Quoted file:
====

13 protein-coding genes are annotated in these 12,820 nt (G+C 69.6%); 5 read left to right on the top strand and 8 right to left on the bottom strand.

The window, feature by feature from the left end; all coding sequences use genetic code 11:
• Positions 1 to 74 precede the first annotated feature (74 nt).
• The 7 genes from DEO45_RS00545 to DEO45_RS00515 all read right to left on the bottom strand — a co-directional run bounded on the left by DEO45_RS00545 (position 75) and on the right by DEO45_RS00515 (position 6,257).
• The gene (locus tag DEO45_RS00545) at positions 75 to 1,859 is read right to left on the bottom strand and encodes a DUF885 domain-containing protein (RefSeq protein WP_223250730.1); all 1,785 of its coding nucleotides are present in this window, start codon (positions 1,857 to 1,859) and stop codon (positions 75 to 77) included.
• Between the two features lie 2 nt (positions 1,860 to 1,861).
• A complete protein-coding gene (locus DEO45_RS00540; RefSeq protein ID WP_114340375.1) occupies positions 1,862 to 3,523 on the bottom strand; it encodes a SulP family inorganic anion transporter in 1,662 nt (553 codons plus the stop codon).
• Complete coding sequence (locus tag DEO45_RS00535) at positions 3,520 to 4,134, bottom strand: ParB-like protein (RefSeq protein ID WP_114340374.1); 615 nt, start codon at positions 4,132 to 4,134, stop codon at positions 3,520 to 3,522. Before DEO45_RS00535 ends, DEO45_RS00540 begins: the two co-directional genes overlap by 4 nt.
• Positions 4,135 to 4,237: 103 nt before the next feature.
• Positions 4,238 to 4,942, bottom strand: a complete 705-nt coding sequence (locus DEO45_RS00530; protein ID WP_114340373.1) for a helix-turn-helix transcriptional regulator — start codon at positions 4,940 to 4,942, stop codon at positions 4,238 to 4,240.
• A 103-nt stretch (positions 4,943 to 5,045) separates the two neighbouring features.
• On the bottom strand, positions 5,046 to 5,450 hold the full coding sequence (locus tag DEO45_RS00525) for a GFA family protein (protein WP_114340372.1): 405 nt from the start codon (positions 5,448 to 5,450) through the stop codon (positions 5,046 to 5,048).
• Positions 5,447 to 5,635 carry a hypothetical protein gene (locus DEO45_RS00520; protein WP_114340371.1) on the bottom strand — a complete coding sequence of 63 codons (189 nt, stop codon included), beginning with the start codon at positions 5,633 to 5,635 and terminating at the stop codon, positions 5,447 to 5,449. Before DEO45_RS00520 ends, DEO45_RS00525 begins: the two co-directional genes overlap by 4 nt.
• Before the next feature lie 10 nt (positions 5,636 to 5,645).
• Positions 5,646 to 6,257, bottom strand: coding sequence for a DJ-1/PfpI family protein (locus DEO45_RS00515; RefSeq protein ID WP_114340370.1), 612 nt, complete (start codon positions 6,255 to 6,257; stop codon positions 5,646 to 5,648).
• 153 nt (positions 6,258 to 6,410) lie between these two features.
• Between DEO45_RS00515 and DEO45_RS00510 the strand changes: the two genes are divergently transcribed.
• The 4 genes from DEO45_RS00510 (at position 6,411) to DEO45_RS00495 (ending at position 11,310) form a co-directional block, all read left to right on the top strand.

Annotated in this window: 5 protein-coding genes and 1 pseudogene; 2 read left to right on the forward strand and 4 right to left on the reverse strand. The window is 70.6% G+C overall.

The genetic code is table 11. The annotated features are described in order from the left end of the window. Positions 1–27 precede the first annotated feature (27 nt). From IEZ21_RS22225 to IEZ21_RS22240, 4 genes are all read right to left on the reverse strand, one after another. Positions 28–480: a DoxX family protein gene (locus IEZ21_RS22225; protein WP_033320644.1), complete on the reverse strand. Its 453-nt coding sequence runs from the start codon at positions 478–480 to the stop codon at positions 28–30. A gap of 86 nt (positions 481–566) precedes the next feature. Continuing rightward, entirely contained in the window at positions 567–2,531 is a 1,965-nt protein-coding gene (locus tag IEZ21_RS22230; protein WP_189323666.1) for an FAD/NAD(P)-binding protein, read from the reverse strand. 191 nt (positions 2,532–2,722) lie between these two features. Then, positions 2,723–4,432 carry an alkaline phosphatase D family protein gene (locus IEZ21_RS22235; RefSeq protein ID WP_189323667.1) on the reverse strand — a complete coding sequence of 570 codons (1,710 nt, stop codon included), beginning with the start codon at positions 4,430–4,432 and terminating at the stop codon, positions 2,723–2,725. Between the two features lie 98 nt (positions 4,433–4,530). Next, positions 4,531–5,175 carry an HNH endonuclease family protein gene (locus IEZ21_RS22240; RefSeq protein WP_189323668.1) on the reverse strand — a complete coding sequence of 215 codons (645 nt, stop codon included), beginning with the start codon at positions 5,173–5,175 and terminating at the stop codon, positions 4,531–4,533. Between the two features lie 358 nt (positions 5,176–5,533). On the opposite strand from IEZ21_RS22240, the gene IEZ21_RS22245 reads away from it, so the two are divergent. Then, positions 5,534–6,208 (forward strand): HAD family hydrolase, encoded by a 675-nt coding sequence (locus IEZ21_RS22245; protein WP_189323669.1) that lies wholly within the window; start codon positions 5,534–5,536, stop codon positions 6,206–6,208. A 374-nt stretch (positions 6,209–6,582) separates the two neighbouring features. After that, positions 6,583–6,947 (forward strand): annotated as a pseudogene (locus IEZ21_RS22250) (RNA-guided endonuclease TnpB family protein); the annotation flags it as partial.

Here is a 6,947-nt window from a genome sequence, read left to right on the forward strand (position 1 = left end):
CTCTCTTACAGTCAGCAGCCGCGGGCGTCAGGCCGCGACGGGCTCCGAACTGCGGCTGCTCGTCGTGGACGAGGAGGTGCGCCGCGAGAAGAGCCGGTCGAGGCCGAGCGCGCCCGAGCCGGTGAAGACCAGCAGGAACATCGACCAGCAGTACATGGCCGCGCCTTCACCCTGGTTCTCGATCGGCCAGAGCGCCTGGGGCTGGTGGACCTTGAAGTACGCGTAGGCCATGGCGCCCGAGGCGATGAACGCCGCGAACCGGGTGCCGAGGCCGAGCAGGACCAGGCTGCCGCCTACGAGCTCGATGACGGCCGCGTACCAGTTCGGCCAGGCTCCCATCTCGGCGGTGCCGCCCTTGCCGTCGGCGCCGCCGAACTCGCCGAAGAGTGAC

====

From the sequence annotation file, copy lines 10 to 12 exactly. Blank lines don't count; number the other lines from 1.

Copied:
• Positions 4,238 to 4,942, bottom strand: a complete 705-nt coding sequence (locus DEO45_RS00530; protein ID WP_114340373.1) for a helix-turn-helix transcriptional regulator — start codon at positions 4,940 to 4,942, stop codon at positions 4,238 to 4,240.
• A 103-nt stretch (positions 4,943 to 5,045) separates the two neighbouring features.
• On the bottom strand, positions 5,046 to 5,450 hold the full coding sequence (locus tag DEO45_RS00525) for a GFA family protein (protein WP_114340372.1): 405 nt from the start codon (positions 5,448 to 5,450) through the stop codon (positions 5,046 to 5,048).